Book Review: The God Who Is There by D. A. Carson
Book Review: D.A. Carson, The God Who is There (Grand Rapids: Baker Books), 233pp. Paperback. $16.99.
At a time when most popular Christian books are left to question, New Testament scholar D.A. Carson writes The God Who is There to strengthen the believer and educate the non-believer about the God of the Bible. Acclaimed by many hip pastors, this book is well worth the read as the research professor of New Testament at Trinity Evangelical Divinity School puts aside his weightier tasks of Biblical exegesis and takes the time to write about the story of redemption revealed in Scripture. Carson’s goal is that the reader find his “place in God’s story,” rather than making God just a part of our story.
Though Carson may simplify the grammar of redemption—ever so slightly—the reader by no means gets dumbed-down material. The book begins with the God who creates, the God of the Old Testament. Here, Carson takes the reader through many common misunderstandings about the God of Genesis and brings clarity to the muddy waters. He breaks down concepts of special and general revelation, leaning hard on Biblical passages. Carson simply explains that “God simply is,” yet He is complex. The God who spoke all into existence is a talking God. For the non-serious student of the Word and those hearing it for the first time, these can be challenging hurdles to overcome. However, Carson breaks down these truths one by one, allowing proper digestion to take place for the reader.
In continuing with his description of the character traits of God as well as this redemptive drama, Carson does not let up in educating the reader in the Bible’s covenantal structure. He explains whom God really is, against the common stereotypes of a God that actually does not exist. Breaking down these false outlooks, Carson goes on to explain that man is utterly dependent upon God and not the other way around. Using Acts 17: 25, Carson carefully lays truth to the matter that we need God though we deserve death because of the inherent nature of the Fall. We cannot be reconciled to a Holy God by our good works and we need God to vindicate us. Again, through simple but profound Biblical exegesis, Carson gets at the root of our condition and God’s character.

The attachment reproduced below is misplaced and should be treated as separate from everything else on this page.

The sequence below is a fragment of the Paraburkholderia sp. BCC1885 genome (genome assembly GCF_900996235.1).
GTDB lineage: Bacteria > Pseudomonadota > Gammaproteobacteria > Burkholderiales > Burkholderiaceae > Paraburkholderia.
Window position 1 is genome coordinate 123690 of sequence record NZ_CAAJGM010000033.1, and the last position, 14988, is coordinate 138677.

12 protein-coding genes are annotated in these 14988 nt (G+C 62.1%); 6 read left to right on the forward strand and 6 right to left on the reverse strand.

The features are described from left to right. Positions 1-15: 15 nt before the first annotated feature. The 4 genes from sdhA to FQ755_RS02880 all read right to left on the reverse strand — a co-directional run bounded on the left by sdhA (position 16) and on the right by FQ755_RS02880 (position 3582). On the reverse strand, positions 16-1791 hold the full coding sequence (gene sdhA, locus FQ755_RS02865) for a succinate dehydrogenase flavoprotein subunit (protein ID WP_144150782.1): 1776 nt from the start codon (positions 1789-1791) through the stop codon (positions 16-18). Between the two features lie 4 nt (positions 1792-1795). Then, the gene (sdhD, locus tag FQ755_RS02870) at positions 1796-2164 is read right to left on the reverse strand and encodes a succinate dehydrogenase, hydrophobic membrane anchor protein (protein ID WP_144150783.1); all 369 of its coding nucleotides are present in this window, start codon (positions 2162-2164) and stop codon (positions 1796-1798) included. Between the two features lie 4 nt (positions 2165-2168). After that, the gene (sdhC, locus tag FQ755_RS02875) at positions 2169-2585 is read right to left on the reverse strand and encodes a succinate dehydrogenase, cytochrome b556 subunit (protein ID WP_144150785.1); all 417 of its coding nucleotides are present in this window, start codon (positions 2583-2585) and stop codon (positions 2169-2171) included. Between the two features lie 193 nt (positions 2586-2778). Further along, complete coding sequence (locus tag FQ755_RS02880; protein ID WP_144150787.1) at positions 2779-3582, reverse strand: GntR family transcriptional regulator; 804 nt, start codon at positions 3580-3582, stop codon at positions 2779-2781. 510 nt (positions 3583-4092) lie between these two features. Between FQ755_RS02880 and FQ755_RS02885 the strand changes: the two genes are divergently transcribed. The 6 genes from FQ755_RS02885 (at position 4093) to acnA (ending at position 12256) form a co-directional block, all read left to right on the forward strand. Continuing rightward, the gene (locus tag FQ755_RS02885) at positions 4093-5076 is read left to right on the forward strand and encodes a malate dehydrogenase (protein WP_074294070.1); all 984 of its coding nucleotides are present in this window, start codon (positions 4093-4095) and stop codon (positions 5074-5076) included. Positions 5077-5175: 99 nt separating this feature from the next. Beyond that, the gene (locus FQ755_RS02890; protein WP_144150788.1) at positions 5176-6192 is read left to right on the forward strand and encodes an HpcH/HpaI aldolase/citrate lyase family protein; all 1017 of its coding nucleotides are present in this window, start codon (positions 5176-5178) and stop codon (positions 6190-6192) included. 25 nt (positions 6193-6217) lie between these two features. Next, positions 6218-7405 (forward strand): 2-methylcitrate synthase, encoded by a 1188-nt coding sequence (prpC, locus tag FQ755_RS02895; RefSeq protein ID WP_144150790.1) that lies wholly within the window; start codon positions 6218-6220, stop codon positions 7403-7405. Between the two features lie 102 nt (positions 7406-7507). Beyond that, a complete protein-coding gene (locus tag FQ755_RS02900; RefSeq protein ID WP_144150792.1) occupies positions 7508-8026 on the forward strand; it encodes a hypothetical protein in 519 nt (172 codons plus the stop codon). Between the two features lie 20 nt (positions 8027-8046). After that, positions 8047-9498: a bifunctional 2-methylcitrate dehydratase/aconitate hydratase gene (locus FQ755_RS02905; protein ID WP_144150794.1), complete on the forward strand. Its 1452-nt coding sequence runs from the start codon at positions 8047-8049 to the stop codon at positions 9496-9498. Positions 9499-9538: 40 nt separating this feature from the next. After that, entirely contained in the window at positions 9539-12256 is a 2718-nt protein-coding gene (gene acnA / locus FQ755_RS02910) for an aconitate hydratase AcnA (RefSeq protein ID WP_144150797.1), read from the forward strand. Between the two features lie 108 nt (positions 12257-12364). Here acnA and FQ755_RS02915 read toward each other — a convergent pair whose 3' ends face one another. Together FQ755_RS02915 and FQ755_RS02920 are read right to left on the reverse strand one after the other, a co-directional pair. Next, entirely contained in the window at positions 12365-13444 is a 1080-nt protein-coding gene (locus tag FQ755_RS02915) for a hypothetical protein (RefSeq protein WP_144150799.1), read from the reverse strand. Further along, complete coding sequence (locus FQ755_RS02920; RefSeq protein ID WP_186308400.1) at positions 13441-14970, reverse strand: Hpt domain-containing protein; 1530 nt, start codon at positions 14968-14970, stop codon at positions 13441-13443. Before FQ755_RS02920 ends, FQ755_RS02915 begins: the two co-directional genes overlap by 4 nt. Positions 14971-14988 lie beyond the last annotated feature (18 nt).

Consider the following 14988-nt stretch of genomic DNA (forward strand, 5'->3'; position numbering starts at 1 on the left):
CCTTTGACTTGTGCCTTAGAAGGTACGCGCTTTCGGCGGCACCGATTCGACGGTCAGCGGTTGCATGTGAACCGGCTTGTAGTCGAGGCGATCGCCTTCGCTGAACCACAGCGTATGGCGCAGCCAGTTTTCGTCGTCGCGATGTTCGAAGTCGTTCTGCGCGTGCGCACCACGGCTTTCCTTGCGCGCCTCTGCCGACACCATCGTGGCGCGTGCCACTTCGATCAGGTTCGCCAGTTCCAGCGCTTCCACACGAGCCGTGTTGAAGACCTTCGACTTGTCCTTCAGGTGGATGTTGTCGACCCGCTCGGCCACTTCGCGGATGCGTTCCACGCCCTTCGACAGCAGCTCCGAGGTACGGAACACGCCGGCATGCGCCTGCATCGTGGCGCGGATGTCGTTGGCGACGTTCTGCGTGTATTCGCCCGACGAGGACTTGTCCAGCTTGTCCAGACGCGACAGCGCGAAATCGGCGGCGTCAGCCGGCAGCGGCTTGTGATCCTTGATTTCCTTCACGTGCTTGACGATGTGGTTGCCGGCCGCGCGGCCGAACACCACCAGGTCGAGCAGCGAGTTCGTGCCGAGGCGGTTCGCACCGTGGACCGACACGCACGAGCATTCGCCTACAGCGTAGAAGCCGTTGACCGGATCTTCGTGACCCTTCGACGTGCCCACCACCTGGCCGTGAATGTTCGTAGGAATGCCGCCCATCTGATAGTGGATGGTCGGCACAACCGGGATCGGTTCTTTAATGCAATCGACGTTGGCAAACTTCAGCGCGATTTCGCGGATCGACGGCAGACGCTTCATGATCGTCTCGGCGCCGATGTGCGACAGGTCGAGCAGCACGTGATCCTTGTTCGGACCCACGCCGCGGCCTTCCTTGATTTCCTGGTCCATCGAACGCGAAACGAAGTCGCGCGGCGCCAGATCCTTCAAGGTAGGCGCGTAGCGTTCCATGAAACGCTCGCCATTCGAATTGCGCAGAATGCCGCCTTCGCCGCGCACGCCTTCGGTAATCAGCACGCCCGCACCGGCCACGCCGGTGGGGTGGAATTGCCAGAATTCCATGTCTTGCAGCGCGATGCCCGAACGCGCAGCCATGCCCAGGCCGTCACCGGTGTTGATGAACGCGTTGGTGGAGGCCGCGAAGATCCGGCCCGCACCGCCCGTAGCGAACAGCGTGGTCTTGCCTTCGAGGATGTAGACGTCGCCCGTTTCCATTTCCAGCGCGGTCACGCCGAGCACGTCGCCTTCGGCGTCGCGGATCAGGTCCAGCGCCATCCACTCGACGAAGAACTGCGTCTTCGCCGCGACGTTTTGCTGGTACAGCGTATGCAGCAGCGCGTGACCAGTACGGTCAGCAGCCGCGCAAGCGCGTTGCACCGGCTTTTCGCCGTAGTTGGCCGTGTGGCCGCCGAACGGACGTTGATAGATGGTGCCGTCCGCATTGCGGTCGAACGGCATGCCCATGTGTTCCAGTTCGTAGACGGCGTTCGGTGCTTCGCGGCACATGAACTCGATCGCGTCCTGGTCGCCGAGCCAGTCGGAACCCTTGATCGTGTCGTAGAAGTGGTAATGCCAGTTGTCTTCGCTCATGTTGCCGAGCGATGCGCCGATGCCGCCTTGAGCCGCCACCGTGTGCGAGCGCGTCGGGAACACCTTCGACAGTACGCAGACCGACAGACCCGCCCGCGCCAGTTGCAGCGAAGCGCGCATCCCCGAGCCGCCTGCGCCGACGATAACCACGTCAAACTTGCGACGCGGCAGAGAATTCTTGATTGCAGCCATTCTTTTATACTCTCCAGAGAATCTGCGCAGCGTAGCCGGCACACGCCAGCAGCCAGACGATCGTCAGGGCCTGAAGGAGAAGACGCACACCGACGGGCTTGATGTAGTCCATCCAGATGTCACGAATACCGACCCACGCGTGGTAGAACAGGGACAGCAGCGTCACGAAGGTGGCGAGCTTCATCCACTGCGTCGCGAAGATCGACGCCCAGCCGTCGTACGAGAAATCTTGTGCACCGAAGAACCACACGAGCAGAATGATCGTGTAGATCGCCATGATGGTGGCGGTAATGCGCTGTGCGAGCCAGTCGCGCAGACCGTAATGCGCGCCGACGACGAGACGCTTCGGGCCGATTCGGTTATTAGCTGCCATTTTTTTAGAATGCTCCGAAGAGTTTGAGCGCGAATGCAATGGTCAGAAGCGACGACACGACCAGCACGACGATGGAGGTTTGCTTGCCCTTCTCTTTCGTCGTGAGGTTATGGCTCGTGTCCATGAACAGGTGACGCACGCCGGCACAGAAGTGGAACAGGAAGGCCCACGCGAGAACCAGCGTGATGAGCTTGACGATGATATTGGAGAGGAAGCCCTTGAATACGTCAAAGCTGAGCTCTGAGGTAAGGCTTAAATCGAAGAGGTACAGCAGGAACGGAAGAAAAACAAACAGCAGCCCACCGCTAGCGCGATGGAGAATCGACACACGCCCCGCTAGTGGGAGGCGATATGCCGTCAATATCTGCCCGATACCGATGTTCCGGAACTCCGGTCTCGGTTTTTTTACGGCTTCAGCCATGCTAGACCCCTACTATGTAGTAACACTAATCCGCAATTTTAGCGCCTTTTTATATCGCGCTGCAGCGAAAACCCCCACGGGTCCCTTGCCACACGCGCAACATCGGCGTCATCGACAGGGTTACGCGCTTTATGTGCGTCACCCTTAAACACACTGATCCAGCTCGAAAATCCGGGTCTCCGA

Working towards redemption, Carson continues on the path of the difference of general and special revelation. He addresses just how God loves in the Bible and how man’s sin affected that love as well as God’s plan to restore that love through his Son’s work on the Cross. In revealing the implications of Christ’s death and resurrection, Carson deals with justification, God’s declaring the guilty just through imputed righteousness, and man’s response in repentance and faith that is necessary for salvation. The implications of faith lead to transformation, all a part of God’s divine providence and sovereign ruling. Carson ends his book with the second coming of Christ and Revelation.
With an extensive bibliography, excellent illustrations, and concluding prayers at the end of each chapter, it is easy to recommend this book to students seeking a deeper glance into the Scriptures as well as small groups who are looking for quality literature to study. Carson’s scholarship here compares to that of his larger volume exegetical works. In agreement with Tim Keller, this book is worth the read.